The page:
Interesting article with some good points even though I feel the author’s advice is in many ways very idealistic and disregards the real world pressure of keeping the lights on. Unless you’re a rock star, big name designer with a line of clients out the door you’re not always in a position to tell a potential client to go take a hike if they’re being “unprofessional”, etc.

    Also, most clients DO, in fact, suggest solutions to their problems (and often insist on them) even when they don’t have the slightest clue. If, as a designer, you do what the author suggests and refuse to go along with their wishes you often get a negative reaction and gain a reputation of being “difficult to work with” even though your insistence on good design has the best intentions in mind — to deliver the best possible design solution for your client.

    The problem is that many clients DO, in fact, look at designers as a human Photoshop plugin and there are also a large number of designers who never put up even the smallest fight and settle for that role. This makes it very difficult for those of us who refuse to do that. I have personally witnessed many instances when companies end up letting really good, talented designers go (because they’re perceived as difficult to work with and having a large ego) while keeping spineless “technicians”, as the author calls them, around because they simply do what they’re told and never make any waves.

    Sometimes it’s very difficult to know where to draw the line, especially since in the real world, you’re under pressure to make a living and your income comes from the clients. You can be a great communicator and be very knowledgeable about design and take the time to educate your clients, but you’re still dealing with people and, unfortunately, people can sometimes be very stubborn and unreceptive to new ideas.

    It is always an unbelievable pleasure to work with a truly knowledgeable client who has real understanding and appreciation of the designer’s expertise, but unfortunately, that’s not always the case and sometimes designers are not in a position (for financial reasons) to be very picky about their clients.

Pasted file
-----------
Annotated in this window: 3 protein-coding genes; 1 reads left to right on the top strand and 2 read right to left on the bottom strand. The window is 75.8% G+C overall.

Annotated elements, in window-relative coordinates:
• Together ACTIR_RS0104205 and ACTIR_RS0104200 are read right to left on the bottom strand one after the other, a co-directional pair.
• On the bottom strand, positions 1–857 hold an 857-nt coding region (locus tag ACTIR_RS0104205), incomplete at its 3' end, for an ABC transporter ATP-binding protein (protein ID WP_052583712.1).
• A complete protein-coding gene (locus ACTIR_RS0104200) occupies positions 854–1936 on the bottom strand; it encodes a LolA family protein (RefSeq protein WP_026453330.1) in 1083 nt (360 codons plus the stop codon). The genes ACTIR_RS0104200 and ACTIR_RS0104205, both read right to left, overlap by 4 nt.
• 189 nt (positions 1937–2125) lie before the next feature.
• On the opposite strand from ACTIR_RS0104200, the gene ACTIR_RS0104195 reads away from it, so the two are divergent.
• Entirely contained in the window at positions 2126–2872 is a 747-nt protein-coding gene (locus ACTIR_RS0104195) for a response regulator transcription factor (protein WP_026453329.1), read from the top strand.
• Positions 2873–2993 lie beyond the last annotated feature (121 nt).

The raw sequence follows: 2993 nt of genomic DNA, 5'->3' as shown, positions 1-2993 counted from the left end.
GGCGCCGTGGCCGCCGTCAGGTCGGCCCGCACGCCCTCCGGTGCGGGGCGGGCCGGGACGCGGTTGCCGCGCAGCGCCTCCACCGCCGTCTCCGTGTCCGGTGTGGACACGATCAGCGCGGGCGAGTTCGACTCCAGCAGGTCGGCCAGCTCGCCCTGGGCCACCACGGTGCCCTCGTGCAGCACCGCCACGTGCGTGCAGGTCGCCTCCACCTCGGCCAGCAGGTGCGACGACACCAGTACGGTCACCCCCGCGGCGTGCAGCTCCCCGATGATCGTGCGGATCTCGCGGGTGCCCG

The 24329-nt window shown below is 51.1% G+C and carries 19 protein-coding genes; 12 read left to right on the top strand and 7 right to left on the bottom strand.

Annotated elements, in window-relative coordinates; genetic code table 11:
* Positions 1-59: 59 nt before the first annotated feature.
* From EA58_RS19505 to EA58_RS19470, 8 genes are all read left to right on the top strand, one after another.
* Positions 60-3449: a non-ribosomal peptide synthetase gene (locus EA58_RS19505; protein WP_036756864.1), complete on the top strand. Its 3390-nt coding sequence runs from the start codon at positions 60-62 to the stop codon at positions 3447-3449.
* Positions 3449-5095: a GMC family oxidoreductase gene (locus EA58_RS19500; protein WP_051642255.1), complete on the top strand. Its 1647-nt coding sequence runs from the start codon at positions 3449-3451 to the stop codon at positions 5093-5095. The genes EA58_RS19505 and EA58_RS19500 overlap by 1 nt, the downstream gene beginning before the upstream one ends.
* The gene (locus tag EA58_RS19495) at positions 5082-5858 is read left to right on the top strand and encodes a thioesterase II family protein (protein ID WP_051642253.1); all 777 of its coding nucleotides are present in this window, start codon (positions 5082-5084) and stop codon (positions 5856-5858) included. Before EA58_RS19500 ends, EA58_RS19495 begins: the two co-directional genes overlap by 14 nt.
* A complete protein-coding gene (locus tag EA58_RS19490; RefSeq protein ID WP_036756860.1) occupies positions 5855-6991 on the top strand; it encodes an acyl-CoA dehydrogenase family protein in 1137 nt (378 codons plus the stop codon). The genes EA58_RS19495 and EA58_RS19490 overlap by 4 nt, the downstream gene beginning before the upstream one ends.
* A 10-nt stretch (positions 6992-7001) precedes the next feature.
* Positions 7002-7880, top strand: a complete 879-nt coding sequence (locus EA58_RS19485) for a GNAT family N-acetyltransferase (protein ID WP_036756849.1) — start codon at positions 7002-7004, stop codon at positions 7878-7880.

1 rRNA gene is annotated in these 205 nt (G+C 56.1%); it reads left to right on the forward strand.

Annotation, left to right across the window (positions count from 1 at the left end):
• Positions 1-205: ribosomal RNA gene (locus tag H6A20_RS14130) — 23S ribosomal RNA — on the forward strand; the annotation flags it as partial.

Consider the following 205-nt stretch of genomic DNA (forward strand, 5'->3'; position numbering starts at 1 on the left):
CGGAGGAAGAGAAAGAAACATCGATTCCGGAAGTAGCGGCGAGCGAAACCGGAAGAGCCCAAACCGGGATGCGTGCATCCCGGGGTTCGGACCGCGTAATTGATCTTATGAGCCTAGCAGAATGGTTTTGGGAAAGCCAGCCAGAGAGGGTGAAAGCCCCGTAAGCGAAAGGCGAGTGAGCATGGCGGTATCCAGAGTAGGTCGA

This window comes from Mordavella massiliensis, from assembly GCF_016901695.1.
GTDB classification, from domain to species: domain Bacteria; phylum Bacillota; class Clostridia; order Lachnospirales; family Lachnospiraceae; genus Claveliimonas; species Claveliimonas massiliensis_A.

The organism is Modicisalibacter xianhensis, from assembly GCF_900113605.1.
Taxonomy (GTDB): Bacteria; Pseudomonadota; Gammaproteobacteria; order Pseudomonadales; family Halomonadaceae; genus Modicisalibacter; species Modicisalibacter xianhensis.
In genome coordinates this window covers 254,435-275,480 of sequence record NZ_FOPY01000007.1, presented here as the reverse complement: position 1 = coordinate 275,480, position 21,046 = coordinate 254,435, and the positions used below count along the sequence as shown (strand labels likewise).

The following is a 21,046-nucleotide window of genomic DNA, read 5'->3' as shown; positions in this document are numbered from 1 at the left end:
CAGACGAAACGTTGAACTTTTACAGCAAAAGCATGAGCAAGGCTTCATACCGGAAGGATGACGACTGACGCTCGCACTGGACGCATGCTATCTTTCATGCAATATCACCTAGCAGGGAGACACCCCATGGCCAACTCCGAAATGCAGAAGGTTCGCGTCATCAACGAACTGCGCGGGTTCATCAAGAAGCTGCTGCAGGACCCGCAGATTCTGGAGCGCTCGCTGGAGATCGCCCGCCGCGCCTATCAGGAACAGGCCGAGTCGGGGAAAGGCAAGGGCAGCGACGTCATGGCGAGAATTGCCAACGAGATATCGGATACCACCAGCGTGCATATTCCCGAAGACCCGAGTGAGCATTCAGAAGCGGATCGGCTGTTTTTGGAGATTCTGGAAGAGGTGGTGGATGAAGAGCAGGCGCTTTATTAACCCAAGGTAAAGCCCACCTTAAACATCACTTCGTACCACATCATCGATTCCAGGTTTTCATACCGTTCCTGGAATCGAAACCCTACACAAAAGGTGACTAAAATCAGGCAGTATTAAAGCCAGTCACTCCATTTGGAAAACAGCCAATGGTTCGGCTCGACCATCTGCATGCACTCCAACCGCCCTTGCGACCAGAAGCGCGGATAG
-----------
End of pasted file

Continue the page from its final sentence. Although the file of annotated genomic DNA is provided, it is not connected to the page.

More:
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    • 2704

      If you can afford to do bad work for money, you have no professional reputation to lose. The rest of us either send these people somewhere else or do our job and educate the client on the importance of what we do. Doing that is an integral part of any professional designers job – if you can’t or won’t do it you aren’t working professionally. Do not expect your client to educate themselves about your work, it’s not him who is being hired.

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  46. 2755

    Enjoyed Reading Keep Updating !

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  47. 2806

    P.M. stands for Project Manager, who are C.D. and A.D?

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  48. 2857

    thanks for information very nice

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  49. 2908

    Interesting read.

    To all those who have taken offence or are “insulted”.. Please, get over yourselves. It’s just an article. It wasn’t aimed at offending anyone and it was quite informative. If you took offence to it, then maybe you need to look at yourselves – maybe you’re offended because some of the things Andy wrote are very true and they may very well apply to you!

    Even though I don’t agree with everything he has written, I am not going to run the guy down! I can either use what he’s written, or choose to ignore it. Now why don’t you guys do the same??

    You’re supposed to be “professionals”, well some of the comments I’ve read here make you look like complete idiots.

    Right, that was my 2 cents worth. :)

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  50. 2959

    This article is really useful; I learn a lot from it today